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The History of Rock and Roll: The 80s

A brief history of some of the major movements and social events that shaped rock music in the 1980s.

Andrew Anthony

on 3 September 2013

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Transcript of The History of Rock and Roll: The 80s

The 1980s The History of Rock and Roll Punk's Poppy Little Brother New Wave Music of the Working Class Heartland Rock The popularity of Van Halen in the late 1970s led to an explosion of long-haired, loud metal bands coming out of Los Angeles' Sunset Strip throughout the 1980s. These bands mixed the speedy guitar shredding style of Eddie Van Halen with the outrageous clothing and makeup of the 70s glam bands to create what would be known as glam or pop metal. Most glam metal bands sang about partying, sex, drugs, and alcohol. Some of the biggest glam metal bands of the 80s included Poison, Motley Crue, and Ratt.
Meanwhile, bands such as Metallica, Megadeth, Anthrax, and Slayer mixed NWOBHM with hardcore punk to create thrash metal, a hyper-fast chugging musical style, whose lyrics dealt with anger, social issues, and death.
Thrash led to the creation of even more extreme types of metal, such as death metal, black metal, and power metal. Bang your head Although 70s punk was an important and influential movement in rock history, it wasn't very commercially successful. In the early 80s, bands like Blondie, the Talking Heads, and Devo broke off from the punk movement in the US that took a more artsy or commercial approach. These bands also integrated keyboards into the music to give their sound a more modern feel. MTV was also beginning at the same time as the New Wave bands, and their videos got lots of airtime on the young station.

New Wave was more popular in the UK, with bands such as Duran Duran, A Flock of Seagulls, and Culture Club hitting the top of the charts.

Although New Wave only lasted a few years, it helped to set the stage for synthpop--a style of music in which only synthesizers and keyboards were played, in place of guitars, bass, or drums. Synthpop would go on to be one of the more dominant musical styles of the 80s. Following in the path of the roots rockers of the 70s, artists like John Cougar Mellencamp, Tom Petty, and Bruce Springsteen began making music that went beyond just entertainment. Heartland rock musicians wrote songs that focused on the lives and struggles of the American working class.
The music itself was straightforward rock-and-roll, avoiding the trend of keyboards. Most heartland bands played guitar, bass, and drums, with occasional horns sections, such as saxophone or trumpets. The Evolution of 80s Metal The Video Revolution MTV On August 1, 1981, MTV went on the air for the first time. Originally created as a way for record companies to promote new music, videos shown on MTV quickly became an industry standard and practically a requirement for bands to make their music known.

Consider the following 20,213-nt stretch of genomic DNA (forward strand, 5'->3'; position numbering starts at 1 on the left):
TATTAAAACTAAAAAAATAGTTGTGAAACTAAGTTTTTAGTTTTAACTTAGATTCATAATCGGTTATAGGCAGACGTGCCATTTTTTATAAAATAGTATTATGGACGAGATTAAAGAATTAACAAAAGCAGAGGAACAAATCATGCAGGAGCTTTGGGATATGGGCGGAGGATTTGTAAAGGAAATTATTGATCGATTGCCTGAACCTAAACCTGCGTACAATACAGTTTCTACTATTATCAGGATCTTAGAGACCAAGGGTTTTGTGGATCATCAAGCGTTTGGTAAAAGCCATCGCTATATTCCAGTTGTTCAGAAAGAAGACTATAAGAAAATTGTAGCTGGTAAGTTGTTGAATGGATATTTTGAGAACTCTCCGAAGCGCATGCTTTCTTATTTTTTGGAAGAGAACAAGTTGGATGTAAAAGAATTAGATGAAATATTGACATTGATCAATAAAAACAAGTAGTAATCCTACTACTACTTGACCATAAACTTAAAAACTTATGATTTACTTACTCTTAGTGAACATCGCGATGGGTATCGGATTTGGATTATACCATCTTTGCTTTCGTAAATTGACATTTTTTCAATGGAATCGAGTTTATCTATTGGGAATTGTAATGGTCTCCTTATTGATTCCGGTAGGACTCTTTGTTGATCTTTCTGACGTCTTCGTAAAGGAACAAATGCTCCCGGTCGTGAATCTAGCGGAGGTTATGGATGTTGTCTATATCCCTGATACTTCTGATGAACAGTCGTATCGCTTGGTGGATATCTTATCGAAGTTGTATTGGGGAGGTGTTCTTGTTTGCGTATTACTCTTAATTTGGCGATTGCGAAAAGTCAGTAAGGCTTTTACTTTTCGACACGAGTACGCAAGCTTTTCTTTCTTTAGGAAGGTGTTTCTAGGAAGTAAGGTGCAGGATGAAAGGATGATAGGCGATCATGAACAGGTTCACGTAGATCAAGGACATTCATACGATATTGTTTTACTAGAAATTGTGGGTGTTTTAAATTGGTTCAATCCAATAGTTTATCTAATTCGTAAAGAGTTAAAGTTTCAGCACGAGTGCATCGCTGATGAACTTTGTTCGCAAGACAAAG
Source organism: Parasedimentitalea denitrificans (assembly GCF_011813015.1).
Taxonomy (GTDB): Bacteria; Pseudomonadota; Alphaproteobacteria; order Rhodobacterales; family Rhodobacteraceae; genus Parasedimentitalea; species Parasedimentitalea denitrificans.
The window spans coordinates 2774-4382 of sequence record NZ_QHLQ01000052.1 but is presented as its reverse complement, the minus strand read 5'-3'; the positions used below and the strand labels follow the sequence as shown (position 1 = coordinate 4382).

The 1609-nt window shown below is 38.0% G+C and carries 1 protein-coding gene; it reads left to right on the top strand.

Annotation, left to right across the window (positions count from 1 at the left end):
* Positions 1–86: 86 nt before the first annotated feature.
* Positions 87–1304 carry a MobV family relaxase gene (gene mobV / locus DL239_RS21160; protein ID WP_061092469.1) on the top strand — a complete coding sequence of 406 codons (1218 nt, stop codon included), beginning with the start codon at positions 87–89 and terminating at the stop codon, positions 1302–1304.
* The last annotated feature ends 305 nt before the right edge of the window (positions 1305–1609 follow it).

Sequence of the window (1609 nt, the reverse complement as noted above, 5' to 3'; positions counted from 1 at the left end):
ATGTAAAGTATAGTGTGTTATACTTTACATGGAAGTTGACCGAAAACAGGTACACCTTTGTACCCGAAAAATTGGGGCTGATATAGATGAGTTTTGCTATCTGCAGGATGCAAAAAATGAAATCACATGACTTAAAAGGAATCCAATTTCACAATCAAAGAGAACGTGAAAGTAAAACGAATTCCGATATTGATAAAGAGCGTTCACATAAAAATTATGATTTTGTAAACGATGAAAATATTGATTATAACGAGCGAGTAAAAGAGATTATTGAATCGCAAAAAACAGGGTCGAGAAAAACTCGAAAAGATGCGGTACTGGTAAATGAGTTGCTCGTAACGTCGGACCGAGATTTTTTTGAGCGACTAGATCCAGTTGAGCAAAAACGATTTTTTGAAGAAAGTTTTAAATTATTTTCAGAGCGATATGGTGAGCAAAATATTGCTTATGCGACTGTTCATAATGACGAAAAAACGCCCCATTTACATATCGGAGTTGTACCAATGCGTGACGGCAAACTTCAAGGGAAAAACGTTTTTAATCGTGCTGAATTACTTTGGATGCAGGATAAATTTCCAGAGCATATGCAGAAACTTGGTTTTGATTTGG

At the beginning of MTV's history, black artists were rarely shown because the network's material was mostly rock. All of this changed with Michael Jackson's Thriller album in 1983. Even though it was very popular, MTV producers refused to show his videos. So, the president of CBS records threatened not to allow any of his artists to appear on MTV. Facing the loss of CBS artists' videos, MTV caved in and began showing Jackson's videos. Aid for Africa The US and the UK Unite In 1984, the world became aware of the extreme drought and famine in the African country of Ethiopia in which over 400,000 starved to death. In England, musician Bob Geldof wanted to raise money to send food and other needed items to help the Ethiopians. So, he connected with several of the UK's top musicians to record the hit "Do They Know It's Christmas". The money earned from record sales was given for relief aid for Ethiopians.
Following the UK's example, Michael Jackson and Lionel Richie wrote the song "We Are The World", and donated record sales to African relief efforts as well. Canadian musicians also recorded "Tears Are Not Enough", and even metal musicians recorded "Stars", all to donate to African relief assistance. Next Week: The 90s Alternative goes mainstream Urban Art The Rise of Hip Hop Although rap music, or hip hop, first began in the streets of New York in the 70s, it didn't really enter the mainstream until Run DMC hooked up with Aerosmith to re-record a rap version of "Walk This Way" in 1985.
After this song blew up on MTV, it began a virtual flood of rap and hip hop videos that paved the way for the "golden era" of hip hop in the late 80s and early 90s.
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